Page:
US Treasury specimen book

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Engraved eagle (with flag) BEP-(unk)-Eagle (with flag).jpg
Engraved eagle (with flag)

US Treasury Department Specimen books, also known as BEP presentation albums, were published by the Bureau of Engraving and Printing (BEP) from the mid-1860s through the 1910s. Prepared upon request of the United States Secretary of the Treasury, albums were generally presented to Cabinet members, select Members of Congress, diplomats, and visiting dignitaries. Some extant albums still in their original binding bear the name of the recipient impressed in gold lettering on the cover. While no two presentation albums have exactly the same contents, each book usually contained portraits, vignettes, and/or images of buildings. Specimen books which contain whole proof images of currency are extremely rare.

Bureau of Engraving and Printing government agency under the U.S. Treasury that prints paper money and distributes Treasury securities

The Bureau of Engraving and Printing (BEP) is a government agency within the United States Department of the Treasury that designs and produces a variety of security products for the United States government, most notable of which is Federal Reserve Notes for the Federal Reserve, the nation's central bank. In addition to paper currency, the BEP produces Treasury securities; military commissions and award certificates; invitations and admission cards; and many different types of identification cards, forms, and other special security documents for a variety of government agencies. The BEP does not produce coins; all coinage is produced by the United States Mint. With production facilities in Washington, D.C., and Fort Worth, Texas, the Bureau of Engraving and Printing is the largest producer of government security documents in the United States.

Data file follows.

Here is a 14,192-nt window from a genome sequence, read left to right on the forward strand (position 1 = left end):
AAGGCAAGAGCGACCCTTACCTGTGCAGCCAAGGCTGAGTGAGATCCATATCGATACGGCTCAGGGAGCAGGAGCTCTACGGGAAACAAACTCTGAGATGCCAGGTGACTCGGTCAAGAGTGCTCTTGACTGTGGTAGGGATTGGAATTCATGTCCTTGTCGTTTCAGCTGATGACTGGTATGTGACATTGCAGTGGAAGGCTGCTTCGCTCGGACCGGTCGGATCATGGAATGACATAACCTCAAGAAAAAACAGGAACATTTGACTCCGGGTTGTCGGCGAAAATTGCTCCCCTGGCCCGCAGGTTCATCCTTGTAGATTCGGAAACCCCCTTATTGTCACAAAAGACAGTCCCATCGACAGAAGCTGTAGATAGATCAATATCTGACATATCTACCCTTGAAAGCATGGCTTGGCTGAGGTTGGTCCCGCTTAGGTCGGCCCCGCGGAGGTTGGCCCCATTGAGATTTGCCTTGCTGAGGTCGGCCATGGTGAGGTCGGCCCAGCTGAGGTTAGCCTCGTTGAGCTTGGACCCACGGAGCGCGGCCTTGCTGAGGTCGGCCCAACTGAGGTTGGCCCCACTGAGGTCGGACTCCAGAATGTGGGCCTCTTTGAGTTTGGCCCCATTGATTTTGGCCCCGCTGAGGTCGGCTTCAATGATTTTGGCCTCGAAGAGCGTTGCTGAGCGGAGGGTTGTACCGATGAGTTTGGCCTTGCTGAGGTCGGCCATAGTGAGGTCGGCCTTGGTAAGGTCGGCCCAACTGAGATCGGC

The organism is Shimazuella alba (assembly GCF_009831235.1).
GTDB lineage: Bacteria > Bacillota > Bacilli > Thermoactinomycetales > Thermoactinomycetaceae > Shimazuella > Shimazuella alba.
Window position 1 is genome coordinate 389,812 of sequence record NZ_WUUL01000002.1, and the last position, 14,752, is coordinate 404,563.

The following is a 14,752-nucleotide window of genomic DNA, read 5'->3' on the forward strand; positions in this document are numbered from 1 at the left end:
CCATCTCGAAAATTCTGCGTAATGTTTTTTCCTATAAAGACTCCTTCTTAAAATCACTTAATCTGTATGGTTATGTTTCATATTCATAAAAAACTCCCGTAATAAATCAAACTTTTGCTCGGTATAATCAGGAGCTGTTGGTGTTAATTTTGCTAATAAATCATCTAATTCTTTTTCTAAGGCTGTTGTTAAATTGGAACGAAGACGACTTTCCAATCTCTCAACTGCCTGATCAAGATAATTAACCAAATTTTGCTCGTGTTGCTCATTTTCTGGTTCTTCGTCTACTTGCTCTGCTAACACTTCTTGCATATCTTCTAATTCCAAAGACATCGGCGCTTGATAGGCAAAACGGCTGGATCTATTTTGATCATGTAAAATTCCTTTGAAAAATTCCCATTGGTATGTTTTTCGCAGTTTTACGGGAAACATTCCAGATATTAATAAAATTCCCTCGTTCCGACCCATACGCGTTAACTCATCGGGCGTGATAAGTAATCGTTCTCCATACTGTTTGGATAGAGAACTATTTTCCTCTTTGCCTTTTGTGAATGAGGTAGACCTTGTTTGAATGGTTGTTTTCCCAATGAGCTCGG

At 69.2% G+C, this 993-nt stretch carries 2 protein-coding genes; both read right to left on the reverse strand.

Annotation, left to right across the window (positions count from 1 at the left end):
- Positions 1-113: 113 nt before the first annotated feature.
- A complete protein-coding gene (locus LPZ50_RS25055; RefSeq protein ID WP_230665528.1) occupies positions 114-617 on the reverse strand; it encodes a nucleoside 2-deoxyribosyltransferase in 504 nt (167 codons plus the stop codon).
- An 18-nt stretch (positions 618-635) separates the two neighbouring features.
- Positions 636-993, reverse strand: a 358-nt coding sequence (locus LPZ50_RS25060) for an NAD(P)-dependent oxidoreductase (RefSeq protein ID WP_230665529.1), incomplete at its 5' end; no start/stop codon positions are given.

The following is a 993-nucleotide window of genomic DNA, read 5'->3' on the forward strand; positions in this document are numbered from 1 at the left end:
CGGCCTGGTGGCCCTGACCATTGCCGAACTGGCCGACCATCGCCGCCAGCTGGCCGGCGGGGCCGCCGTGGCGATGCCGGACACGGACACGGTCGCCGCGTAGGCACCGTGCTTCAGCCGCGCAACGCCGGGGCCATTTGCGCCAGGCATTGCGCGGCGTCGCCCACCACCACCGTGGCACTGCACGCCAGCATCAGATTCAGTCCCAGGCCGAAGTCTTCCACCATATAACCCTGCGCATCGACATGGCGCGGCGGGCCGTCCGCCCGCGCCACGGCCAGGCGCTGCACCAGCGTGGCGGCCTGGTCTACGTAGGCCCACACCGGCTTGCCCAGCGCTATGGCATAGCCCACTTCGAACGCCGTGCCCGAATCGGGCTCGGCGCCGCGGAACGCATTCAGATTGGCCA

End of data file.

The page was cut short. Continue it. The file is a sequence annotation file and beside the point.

United States Secretary of the Treasury Government position

The secretary of the treasury is the head of the United States Department of the Treasury which is concerned with all financial and monetary matters relating to the federal government, and, until 2003, also included several major federal law enforcement agencies. This position in the federal government of the United States is analogous to the minister of finance in many other countries. The secretary of the treasury is a member of the president's Cabinet, and is nominated by the president of the United States. Nominees for secretary of the treasury undergo a confirmation hearing before the United States Senate Committee on Finance before being voted on by the United States Senate.

Cabinet of the United States Advisory body to the president of the United States

The Cabinet of the United States is part of the executive branch of the federal government of the United States. The members of the Cabinet are the vice president and the secretary of state and other heads of the federal executive departments, all of whom — if eligible — are in the presidential line of succession.

Contents

Banknote engraving specimen books

The function of specimen books or presentation albums initially served as a business-generating artist's portfolio to be given to bank presidents or heads of foreign national banks. [1] Prior to specimen books, engraving company salesmen presented potential clients with engraved broadsides highlighting their abilities. Examples of these salesman's sample sheets exist from the mid 1820s [2] and 1830s. [3] [4] While specimen books were introduced in 1850s and 1860s, examples of the salesman sheet are known through the 1880s. [5]

Broadside (printing) historical printing format; large sheet of paper printed on one side only